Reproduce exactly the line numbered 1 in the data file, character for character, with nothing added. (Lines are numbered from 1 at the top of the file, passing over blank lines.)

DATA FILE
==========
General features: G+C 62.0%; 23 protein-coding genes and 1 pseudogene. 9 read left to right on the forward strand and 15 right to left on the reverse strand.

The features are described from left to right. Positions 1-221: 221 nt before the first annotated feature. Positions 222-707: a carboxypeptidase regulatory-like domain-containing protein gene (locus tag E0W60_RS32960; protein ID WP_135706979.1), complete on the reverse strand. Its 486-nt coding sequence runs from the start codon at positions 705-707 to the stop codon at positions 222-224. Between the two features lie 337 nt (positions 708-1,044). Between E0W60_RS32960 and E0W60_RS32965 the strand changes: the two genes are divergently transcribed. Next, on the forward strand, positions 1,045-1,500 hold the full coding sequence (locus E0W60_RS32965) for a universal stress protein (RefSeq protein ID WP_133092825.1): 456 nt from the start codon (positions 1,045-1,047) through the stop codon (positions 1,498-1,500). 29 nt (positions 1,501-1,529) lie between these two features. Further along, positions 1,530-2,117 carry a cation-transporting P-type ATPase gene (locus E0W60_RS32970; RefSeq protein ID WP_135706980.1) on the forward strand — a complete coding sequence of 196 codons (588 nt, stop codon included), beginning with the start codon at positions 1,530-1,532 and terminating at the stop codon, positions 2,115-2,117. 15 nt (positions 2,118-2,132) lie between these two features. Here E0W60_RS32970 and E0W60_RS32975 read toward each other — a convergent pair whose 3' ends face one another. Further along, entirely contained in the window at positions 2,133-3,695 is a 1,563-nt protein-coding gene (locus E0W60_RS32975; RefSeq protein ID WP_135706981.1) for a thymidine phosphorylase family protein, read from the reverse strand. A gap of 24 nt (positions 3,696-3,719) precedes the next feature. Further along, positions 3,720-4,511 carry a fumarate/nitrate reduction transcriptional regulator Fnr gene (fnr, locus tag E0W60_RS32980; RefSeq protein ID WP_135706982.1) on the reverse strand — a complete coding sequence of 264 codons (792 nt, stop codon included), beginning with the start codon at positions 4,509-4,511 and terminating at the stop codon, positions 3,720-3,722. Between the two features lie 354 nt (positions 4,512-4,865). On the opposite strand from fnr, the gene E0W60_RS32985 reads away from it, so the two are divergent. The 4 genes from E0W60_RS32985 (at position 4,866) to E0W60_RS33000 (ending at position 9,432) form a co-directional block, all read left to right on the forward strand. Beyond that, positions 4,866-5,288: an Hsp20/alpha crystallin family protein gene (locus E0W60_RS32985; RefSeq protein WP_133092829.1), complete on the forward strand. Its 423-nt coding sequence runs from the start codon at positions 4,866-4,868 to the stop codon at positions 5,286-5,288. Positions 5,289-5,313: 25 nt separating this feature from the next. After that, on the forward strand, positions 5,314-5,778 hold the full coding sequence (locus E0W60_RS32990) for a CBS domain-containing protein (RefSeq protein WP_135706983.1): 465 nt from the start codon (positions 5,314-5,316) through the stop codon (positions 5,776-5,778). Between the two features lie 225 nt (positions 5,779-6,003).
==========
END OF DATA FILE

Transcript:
General features: G+C 62.0%; 23 protein-coding genes and 1 pseudogene. 9 read left to right on the forward strand and 15 right to left on the reverse strand.